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Daily total of after-hours calls to physicians in Family Medicine: maintaining patient expectations and person-centeredness

James E. Rohrer, Gregory M. Garrison, Carol Tunney, Joseph W. Furst, Gregory J. Anderson

Abstract


Purpose and background:  To assess call volume in after-hours physician service. A new after-hours family physician call service was established in a large group practice to replace some of the resident call shifts and meet patient expectations.

Methods: Call logs were completed by physicians who were on call over 52 days. The number of calls per day displayed on a run chart and control charts was the principal outcome measure.

Results: The median calls per day was 2 and the mean was 2.45.  A run chart revealed fewer runs than expected.  Control charts led to misleading conclusions. Weekends were high-volume.  More calls were received in the evenings than during the day.

Conclusion: The after-hours call service experienced occasional high volume and limited movement below the median.  Efforts to educate patients and to triage calls might be directed toward weekends and evenings.  Inappropriate use of control charts may work against improvements in population health management, patient expectations and the person-centeredness of clinical services.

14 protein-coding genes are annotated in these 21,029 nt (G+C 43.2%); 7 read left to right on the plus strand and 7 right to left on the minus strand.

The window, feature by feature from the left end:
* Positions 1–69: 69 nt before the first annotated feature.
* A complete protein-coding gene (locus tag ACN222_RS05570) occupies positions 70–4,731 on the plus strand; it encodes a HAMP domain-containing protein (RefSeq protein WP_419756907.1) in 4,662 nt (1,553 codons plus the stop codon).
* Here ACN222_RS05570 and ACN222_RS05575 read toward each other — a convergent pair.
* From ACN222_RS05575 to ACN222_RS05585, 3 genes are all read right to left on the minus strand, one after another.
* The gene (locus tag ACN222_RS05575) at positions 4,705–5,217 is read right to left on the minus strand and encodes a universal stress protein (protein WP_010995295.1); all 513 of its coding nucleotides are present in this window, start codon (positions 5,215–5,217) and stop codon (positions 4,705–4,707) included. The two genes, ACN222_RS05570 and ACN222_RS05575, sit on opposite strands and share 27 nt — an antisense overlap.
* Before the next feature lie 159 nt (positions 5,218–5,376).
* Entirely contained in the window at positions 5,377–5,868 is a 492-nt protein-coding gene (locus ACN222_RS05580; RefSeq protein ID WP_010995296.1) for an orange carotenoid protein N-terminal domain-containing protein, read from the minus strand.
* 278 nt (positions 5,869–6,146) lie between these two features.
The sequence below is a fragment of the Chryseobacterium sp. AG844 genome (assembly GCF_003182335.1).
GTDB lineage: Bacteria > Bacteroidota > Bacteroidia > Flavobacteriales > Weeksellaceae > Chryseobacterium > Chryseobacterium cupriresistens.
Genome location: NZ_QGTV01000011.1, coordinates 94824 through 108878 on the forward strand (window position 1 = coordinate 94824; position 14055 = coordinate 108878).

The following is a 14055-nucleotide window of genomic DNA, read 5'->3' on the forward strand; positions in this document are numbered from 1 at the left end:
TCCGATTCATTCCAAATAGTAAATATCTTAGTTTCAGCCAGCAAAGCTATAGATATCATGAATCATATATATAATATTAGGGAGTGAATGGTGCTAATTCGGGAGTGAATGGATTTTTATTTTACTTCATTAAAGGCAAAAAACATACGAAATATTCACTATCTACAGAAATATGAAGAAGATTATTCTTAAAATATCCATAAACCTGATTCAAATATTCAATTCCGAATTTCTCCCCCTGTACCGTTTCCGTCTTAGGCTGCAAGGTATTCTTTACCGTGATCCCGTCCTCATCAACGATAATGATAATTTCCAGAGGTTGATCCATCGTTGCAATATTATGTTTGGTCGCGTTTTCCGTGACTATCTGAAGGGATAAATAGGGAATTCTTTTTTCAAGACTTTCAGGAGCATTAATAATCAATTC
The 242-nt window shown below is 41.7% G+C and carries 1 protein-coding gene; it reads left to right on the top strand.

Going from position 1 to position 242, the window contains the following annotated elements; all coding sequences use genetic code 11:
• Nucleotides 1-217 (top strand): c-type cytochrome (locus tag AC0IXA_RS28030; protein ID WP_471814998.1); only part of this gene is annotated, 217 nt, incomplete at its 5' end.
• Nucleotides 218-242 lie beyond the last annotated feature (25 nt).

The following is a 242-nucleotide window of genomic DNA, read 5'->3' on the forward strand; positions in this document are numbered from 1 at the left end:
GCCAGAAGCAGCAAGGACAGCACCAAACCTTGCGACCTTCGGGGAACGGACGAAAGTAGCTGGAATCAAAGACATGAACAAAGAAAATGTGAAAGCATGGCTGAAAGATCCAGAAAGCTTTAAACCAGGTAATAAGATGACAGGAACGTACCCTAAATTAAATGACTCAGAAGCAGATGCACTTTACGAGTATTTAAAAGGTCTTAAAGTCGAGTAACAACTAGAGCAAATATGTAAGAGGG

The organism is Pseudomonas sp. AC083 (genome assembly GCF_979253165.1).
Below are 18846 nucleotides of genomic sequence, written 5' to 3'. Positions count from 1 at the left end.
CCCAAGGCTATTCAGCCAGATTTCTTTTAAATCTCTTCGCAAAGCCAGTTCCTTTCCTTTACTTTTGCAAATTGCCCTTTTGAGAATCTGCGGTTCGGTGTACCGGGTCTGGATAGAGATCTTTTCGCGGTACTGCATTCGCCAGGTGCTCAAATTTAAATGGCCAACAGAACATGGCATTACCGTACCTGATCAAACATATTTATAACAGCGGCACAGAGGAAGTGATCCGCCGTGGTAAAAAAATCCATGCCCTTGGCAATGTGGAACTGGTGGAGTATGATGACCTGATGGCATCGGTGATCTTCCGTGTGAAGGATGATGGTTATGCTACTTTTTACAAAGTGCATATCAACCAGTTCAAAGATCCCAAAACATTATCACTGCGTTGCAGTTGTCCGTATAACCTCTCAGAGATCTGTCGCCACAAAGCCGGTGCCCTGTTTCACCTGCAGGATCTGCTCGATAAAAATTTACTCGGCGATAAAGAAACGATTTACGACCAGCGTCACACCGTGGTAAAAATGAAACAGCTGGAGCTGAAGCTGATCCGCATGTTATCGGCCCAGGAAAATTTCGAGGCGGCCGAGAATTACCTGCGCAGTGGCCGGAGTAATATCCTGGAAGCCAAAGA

Keywords


After hours calls, continuity of care, patient-centered medical home, patient expectations, patient-provider relationship, person-centered care, population health management

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References


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DOI: https://doi.org/10.5750/ijpcm.v2i3.258

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